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Shining, a Star or not

Tim Wakefield won’t lose sleep, or any sense of his baseball worth, if he’s not named an All-Star, in part because of his many other accomplishments. Tim Wakefield won’t lose sleep, or any sense of his baseball worth, if he’s not named an All-Star, in part because of his many other accomplishments. (John Tlumacki/Globe Staff)
By Amalie Benjamin
Globe Staff / July 5, 2009
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The years have obscured the decisions and blurred the records. So much so that even the participants are fuzzy on the details. This much is clear: Tim Wakefield was not selected for the 1995 All-Star Game, and has not been selected for any All-Star Game since.

“I was on a great roll,’’ Wakefield said early last week. “I just didn’t think about it. My second opportunity after being released - I just wanted to go pitch. It’s an unbelievable start. I just wasn’t thinking. I was like, ‘OK, go pitch. Get outs.’ Then you look up and you’re like, ‘Holy crap, what happened?’ Just the innocence of youth, I guess. That helps.’’

The tale is part of Red Sox lore. Wakefield ran off a 14-1 record with a 1.65 ERA, a stunning span that had him among the Cy Young candidates. Picked up after being released by the Pirates, at a time when he figured his baseball career was over, Wakefield joined the Sox’ rotation May 27, and had one of the best stretches in baseball history with the most unpredictable of pitches.

So, why wasn’t he named to the All-Star team that season?

Buck Showalter, the former Yankees manager who skippered the American League squad in 1995, apologizes. He can’t quite remember. He asks, like Wakefield does, what the knuckleballer’s record was at the date of the selections. It was 5-1, with a 1.61 ERA in eight starts.

“OK,’’ Showalter said. “It wasn’t like some unbelievable slight. That makes me feel better.’’

And yet, no one has chosen him since. As Wakefield has piled up wins - he sits at 188 - he slowly and steadily has inserted his name with other, more glorified names. He never will be mentioned with the all-time greats, but his numbers suggest a career that has gone from respectable to excellent in many facets.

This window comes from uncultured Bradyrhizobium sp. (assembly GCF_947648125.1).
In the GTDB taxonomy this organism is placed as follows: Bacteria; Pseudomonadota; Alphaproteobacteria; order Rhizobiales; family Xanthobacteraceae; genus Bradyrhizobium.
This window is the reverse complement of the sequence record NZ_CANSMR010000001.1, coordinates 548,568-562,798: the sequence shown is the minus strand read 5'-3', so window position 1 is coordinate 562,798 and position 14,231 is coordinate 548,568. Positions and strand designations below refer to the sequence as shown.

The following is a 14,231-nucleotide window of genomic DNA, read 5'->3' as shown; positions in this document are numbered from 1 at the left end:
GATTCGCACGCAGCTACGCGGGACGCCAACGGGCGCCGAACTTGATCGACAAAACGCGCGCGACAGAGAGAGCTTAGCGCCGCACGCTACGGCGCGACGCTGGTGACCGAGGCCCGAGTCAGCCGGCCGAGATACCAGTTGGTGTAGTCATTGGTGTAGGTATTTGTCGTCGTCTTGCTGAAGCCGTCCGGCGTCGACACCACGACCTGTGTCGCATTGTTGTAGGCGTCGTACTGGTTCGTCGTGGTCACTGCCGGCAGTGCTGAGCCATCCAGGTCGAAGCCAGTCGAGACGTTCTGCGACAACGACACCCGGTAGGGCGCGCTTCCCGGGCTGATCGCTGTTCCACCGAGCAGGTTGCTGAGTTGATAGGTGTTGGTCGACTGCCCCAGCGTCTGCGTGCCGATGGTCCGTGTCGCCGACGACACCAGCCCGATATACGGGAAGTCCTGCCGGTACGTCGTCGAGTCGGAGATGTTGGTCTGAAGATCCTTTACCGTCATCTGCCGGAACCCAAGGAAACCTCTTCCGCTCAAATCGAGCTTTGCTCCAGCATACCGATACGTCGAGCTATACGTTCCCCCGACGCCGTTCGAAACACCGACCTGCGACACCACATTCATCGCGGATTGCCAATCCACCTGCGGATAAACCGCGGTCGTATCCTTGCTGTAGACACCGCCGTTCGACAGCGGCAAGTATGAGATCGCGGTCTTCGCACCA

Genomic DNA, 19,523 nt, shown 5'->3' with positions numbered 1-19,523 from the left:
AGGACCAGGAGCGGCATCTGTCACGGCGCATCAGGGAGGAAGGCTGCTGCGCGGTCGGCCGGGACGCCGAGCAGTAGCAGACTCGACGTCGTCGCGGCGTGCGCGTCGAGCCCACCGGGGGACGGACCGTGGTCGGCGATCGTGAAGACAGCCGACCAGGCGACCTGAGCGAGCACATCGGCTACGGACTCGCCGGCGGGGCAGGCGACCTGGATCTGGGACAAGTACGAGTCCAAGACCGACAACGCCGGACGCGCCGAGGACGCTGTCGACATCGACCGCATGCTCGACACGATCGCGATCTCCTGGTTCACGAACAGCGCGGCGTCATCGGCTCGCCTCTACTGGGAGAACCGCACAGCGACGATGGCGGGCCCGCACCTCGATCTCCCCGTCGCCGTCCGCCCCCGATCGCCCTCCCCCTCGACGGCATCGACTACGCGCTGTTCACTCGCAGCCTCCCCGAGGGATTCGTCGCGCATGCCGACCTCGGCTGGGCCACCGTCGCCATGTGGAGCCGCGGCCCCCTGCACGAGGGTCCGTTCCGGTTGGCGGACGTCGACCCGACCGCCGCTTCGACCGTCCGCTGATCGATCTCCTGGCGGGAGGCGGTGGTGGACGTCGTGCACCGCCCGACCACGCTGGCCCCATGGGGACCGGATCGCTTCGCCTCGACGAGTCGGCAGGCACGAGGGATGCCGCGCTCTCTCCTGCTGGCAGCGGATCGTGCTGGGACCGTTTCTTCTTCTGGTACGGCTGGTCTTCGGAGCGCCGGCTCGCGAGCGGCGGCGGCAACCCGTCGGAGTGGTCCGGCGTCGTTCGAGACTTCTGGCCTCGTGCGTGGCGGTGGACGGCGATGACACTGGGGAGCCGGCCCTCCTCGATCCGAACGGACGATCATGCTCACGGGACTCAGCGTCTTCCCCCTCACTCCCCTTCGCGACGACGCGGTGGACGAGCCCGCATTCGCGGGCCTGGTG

Among those who played their entire careers post-1933, when the first All-Star Game took place, Wakefield has the most wins without ever having been named an All-Star. And even among those who played the majority of their years in the All-Star era, only one player has more wins without an appearance in the game, Freddie Fitzsimmons, who had 217 from 1925 to 1943.

“It not only resurrected his career,’’ said Erik Hanson, the Sox pitcher that Showalter did select that year. “People know you can have a lot of longevity if you have a knuckleball going, but what Wake has done is indescribable, in my mind. To be with one organization for that long, and to pass Roger [Clemens] for the most starts in Red Sox history is quite a feat. He’ll probably go to the Red Sox Hall of Fame, and I don’t think anyone would have predicted that when we signed him from the scrap heap.

“If you saw that, you are two legs up on Nostradamus.’’

Fierce competition
With Mo Vaughn also being named to the AL team in 1995, it was the first time since ’92 that the Sox were represented by more than one player, a situation that seems absurd now. At this point, all the worthy candidates floating around the Sox clubhouse might be a major reason - along with the fact every team must be represented - why Wakefield could be heading on vacation July 12, instead of to St. Louis.

He will not lose sleep or faith or any sense of his baseball worth. Those are established, no matter if he is named an All-Star today (1 p.m., TBS) or not.

“I won’t be disappointed,’’ he said. “Because I understand the selection process, how hard it is. You look in the paper today, there’s seven guys in the American League with ERAs under three. That’s pretty tough. It would be nice, but it won’t be disappointing.

“I have a lot of other great things and memories that I’ve accomplished. Two World Series. I’ve been able to say that I’ve been with one club for a long time, the record on Friday [most starts in Sox history] is pretty cool. I mean, to have an All-Star in there would be nice, but I won’t be disappointed if it doesn’t happen.’’

And it might not. As Wakefield said, there are many exceptional candidates this season, from Roy Halladay and Zack Greinke to Felix Hernandez and Kevin Millwood. But while Wakefield’s ERA isn’t the best in the league - at 4.30, it stands 29th in the AL - his win total is tied with Greinke, Halladay, and Kevin Slowey for tops in the AL.

“To him, I’m sure it would be very meaningful,’’ Sox manager Terry Francona said. “Saying that, I don’t know that there’s a person out there that it wouldn’t be.

“For anybody, and what Wake’s put into it, sure, it would be great. I just need to be careful because I want all our guys to be on it. Knowing how the voting [goes] and how it works, I know that it’s tough. But if there’s ever a year he deserves it, it’s now.’’